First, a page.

You may have noticed that in spite of all my posts about climate change I have been silent on the subject during these past weeks. Whilst the Copenhagen Climate Conference has been filling the media, blogs and my spare time I have decided to keep my blog free of yet another Copenhagen report. If you would like to learn about the (mostly) disappointing results of the conference I suggest you go elsewhere.
The alternative for me is to discuss solutions instead of pointing fingers. This is a pivotal time in the history of our species – not our nation or group of nations, the whole world – all of humanity is at stake here. Time is short for positive action.
There are so many solutions out there – many that will work, many that will not. We should be conservative and aim for strong goals with multiple redundancies. It would be rash to place all our eggs in one basket. The worst thing that happens if we are over conservative in our efforts is we have less climate change harm and a more sustainable society. The worst thing that happens if we are not conservative enough is (besides wasted efforts) runaway climate destabilization that kills millions, threatens billions more and irreversibly alters the very face of human society on Earth (not to mention the planet itself).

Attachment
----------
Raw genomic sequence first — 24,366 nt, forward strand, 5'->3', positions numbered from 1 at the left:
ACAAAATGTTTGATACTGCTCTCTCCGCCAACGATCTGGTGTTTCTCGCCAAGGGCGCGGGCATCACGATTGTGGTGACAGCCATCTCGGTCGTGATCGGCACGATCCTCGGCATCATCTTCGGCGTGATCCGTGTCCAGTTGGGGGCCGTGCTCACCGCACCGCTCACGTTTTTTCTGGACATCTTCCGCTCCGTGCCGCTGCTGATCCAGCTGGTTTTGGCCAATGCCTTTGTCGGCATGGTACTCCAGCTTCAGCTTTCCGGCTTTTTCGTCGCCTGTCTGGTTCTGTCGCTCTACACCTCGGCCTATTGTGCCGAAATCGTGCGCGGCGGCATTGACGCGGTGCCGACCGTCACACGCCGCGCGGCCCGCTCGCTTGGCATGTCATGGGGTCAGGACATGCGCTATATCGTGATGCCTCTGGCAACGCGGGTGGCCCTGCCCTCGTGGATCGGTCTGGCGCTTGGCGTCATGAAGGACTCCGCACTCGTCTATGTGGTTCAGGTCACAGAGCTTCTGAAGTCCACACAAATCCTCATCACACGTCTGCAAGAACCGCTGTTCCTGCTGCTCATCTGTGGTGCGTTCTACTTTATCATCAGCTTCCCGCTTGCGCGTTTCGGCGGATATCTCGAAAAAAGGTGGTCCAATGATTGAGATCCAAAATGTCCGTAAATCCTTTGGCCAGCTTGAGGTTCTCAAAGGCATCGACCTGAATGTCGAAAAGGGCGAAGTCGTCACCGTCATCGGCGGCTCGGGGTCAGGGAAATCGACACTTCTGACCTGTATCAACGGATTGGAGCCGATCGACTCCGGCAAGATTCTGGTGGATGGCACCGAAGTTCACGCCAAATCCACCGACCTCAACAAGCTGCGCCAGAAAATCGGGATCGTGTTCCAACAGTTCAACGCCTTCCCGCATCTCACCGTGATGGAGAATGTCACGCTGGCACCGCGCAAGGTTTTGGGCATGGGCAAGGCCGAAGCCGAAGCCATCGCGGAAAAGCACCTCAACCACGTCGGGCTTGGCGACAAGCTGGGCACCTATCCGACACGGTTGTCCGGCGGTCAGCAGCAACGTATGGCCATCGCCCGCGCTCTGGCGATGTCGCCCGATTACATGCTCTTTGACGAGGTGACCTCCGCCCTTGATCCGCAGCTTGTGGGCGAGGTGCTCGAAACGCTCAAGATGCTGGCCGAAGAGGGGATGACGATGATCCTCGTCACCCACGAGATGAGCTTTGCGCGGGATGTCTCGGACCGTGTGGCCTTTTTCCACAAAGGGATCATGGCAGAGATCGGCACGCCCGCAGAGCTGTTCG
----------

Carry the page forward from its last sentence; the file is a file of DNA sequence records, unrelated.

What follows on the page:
I have done some research, as much as I can, and written about possible solutions for adverting climate destabilization. Ultimately I can talk all I want about what needs to be done, but by this point you have probably heard more than a few ideas of solutions. In truth, what our governments do is incredibly important if we want to transform our societies into sustainable versions. However, the people are likely to do the changes and prepare for the shift regardless of the talking heads in the state house.